High: 92°F ~ Low: 73°F
Monday, Aug. 29, 2016
Remembering days gone byPosted Tuesday, January 22, 2013, at 2:10 PM
Today is time for another old time ways and happenings., but first a dear scripture to all who have put their trust and hope in the Lord. It comes from I Cor. 2:9. "But as it is written, eye hath not seen, nor ear heard, neither have entered into the heart of men, the things which God hath prepared for them that love him." If you know the Lord as your savior this is a special word to you. Know it and rejoice in it.
Now the reflection:
There are four things that many of you can identify with. Most of us back in the thirties and fifties lived much alike. Things have changed a lot since then. Our grocery store shelves and freezers are full of things we did not know of in that time. We raised a lot of our things we now take for granted. We raised it or did without. Let me list four things.
The first thing I mention was the time of butchering the first hog in the first cold days of winter. Most families looked forward to this happy time. We had, in most cases, four to six hogs we would pen up and feed them corn for a month or so before they were butchered. Most folks were running low on hog meat and around the second week after thanksgiving we would kill the first hog. That was a good time. If people had any meat left from the previous year it was getting old and rancid. Most didn't have any left. When people have to go without something for quite a while, it is good to get back to the better eating.
As the butchering went on that day our appetites would really pick up. Now there would be some good pork chops, cured bacon, ham, and plenty of sausage. Usually on the day of the butchering we would really look forward to supper. Yum, Yum, how good it was to have some good fresh meat. The next day women would grind the fresh sausage, cut out the hams and shoulders, and the parts that would be put in the meat house and covered with salt to cure it out for six weeks. So this was done to provide meat for the coming year.
The second thing I mention was having chickens to eat. Each spring most families would order a hundred or more little chicks to raise and provide fryers and to have some to lay eggs. Hens would quit laying in the winter and it was good to have some fresh eggs. But after not having much fried chicken in a long time, the first ones to come to size would be killed first.
My mom usually would kill three chickens at first for they would be small and even then we wouldn't get all we wanted. Yum, yum, they sure were good. We ate more for breakfast than other times. We would have good biscuits, fried chicken, gravy, and sorghum and butter. Now that was real good living.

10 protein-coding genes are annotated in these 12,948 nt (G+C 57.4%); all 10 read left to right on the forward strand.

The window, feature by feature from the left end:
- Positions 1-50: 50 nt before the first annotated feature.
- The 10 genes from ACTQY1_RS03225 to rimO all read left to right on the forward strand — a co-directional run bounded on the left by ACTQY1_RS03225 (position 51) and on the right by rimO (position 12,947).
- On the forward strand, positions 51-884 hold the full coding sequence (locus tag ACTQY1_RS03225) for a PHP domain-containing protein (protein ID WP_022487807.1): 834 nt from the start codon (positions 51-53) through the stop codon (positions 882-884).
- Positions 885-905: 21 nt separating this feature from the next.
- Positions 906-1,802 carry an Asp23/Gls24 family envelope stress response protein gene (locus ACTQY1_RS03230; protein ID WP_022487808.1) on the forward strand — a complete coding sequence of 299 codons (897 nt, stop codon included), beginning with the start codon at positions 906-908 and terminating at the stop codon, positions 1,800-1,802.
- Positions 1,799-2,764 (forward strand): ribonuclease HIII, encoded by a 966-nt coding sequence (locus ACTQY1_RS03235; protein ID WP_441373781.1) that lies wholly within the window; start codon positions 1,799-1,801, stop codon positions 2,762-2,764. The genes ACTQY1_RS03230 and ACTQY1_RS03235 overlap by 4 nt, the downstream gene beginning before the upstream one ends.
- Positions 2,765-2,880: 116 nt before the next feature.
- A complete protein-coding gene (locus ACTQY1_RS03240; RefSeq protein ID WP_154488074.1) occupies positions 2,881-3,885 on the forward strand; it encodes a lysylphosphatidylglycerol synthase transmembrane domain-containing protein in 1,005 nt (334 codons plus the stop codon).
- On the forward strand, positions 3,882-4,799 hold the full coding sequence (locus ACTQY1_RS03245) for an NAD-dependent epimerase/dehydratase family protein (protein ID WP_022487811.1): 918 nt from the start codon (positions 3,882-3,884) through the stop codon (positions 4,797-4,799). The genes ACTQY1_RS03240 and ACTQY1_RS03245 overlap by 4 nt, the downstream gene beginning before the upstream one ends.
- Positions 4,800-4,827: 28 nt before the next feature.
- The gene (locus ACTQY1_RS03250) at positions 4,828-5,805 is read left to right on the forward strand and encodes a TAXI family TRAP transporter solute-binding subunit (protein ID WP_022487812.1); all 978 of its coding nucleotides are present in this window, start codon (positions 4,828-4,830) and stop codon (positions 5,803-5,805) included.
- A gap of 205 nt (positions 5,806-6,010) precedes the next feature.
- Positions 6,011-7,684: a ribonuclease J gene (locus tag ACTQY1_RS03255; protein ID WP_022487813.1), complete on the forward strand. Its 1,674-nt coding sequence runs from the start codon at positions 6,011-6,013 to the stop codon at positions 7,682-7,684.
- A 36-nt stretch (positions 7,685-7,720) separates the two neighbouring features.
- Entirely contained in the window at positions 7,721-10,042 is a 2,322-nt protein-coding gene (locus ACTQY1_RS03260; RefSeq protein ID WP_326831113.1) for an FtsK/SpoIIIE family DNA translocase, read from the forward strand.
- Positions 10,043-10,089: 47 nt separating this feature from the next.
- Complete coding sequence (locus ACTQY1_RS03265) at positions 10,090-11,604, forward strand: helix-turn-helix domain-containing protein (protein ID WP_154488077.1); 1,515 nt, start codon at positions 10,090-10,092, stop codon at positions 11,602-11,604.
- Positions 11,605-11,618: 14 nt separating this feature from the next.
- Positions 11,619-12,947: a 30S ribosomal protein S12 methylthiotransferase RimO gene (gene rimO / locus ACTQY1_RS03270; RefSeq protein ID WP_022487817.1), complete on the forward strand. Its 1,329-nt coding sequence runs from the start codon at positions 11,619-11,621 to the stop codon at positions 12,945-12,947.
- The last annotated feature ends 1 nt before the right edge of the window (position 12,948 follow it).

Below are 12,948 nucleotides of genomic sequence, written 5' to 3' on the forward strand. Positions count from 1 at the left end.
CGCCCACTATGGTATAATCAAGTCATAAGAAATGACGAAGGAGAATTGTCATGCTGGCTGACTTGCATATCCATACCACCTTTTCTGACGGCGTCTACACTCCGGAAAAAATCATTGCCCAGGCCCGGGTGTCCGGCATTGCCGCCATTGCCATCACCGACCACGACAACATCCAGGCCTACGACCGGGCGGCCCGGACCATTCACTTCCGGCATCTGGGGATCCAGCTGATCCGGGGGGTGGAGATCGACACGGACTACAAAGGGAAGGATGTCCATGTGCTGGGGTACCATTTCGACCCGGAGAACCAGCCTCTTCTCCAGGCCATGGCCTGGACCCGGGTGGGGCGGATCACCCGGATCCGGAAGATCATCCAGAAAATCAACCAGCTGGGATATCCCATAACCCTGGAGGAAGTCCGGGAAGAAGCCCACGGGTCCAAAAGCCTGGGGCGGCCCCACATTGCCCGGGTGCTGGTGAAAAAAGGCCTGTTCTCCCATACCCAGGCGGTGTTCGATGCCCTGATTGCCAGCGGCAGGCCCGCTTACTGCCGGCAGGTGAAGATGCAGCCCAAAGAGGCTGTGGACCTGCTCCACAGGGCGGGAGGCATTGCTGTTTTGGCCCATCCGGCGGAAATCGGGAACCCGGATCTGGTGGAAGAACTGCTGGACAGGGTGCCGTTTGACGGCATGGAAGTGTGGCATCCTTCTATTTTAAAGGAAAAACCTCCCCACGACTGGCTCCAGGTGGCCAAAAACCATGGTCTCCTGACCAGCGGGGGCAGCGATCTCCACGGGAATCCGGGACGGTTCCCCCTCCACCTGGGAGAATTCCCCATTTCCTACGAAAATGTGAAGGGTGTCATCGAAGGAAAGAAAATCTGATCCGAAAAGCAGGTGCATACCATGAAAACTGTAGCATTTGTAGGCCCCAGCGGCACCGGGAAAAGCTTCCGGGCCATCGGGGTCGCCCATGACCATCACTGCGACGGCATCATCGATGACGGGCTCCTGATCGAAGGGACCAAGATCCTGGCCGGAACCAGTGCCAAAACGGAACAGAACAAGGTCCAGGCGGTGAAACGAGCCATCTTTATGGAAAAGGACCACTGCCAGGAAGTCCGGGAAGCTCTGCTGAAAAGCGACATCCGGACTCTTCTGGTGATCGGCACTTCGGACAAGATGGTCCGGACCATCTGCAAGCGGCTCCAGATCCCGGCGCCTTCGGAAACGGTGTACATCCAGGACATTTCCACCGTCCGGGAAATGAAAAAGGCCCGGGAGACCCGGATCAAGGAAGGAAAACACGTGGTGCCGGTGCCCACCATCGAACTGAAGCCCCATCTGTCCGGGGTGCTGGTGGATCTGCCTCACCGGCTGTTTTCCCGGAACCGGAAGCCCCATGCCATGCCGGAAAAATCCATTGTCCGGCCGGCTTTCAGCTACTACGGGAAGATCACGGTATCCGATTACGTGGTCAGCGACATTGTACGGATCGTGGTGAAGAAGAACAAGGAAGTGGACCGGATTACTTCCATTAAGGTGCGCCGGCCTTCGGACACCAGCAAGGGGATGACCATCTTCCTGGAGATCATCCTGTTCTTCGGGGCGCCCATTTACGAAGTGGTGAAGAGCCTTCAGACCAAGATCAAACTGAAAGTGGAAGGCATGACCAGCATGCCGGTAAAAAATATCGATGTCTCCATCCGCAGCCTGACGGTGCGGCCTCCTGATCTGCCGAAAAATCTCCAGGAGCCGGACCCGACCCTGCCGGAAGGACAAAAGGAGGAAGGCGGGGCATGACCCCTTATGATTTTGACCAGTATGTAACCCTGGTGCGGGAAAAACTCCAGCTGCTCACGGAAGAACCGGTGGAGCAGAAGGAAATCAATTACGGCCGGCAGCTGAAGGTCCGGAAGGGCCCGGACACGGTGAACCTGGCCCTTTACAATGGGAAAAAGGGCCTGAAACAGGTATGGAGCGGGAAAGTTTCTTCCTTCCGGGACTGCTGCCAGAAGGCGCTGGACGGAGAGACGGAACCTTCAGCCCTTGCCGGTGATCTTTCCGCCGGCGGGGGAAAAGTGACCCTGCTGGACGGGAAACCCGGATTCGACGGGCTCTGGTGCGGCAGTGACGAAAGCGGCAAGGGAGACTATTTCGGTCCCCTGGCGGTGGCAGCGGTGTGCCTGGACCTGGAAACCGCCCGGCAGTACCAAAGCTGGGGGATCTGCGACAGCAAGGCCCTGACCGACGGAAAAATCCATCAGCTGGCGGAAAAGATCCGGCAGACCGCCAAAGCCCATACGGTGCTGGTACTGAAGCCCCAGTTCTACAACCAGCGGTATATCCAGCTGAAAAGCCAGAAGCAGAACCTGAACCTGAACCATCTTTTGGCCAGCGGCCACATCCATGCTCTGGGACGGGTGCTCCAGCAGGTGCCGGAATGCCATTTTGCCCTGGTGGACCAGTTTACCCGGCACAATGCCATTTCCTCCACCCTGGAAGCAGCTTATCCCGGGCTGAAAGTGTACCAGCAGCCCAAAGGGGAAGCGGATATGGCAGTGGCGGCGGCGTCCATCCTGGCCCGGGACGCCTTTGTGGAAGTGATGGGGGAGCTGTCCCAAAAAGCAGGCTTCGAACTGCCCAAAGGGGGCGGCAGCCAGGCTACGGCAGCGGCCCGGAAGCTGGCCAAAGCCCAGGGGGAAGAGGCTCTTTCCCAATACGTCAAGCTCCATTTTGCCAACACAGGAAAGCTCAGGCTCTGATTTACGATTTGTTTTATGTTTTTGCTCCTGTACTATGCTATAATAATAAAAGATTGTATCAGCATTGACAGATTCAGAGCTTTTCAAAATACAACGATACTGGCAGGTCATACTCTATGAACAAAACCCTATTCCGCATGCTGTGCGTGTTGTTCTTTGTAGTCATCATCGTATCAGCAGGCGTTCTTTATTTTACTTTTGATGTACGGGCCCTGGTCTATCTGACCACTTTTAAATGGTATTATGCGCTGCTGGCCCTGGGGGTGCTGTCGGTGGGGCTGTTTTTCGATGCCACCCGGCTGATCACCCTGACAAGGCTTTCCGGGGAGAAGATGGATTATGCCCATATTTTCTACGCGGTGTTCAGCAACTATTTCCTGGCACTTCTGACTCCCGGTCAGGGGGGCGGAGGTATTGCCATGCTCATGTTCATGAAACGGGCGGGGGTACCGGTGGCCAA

A third thing I remember fondly was when our cow would go down in milk production and she was about to have a new calf. We would let her dry up for a month or so to give her rest so she would be able to have a good calf. During this dry time we had no milk from her. Usually, we had a neighbor who had a cow giving milk and they would share some milk with us. But it usually didn't go too far with a big family like ours. We would do the same for them if the situation was reversed. When you are out of something for quite a while, it just seems to taste better when the supply begins again. How good it was to be back in business and have all the milk and butter we wanted. I was the milker in the family. I remember when the cow first freshened I would milk a 21/2 gallons of milk at morning and evening for quite a while. We would have enough milk to even feed some to the hogs. Now that was good living, too.
The last thing involved the first tomato that got ripe in the summer. Most folks had quite a garden back in that time. It was a necessity for sure to have a garden. Women usually had three or four hundred jars for canning the garden produce. Tomatoes were easy to raise. They usually came off in late June and would still produce to the first killing frost.
Hardly anyone had refrigeration and it would be hard to save tomatoes for long. I don't know how much they were sold in stores. We just hardly ever bought tomatoes or any of the other three things I have discussed. We just depended on the garden for them. But let me not forget to mention the first ripe tomato.
Children would watch for the first one. When one was found the finder would get a salt shaker and go eat it. I think the first one was the best one all year. We had all the tomatoes we would usually need until the first killing frost came in the late fall. Again, I say that Mom would have boxes of canned tomatoes all around the house and so often stored under the beds.
Do you remember those days? They were pretty good days. If you do you are over 66 years old now. Have a good day.
Respond to this blog
Posting a comment requires free registration:
Rev. William Piercy is pastor of Blackwater Baptist Church near Manila.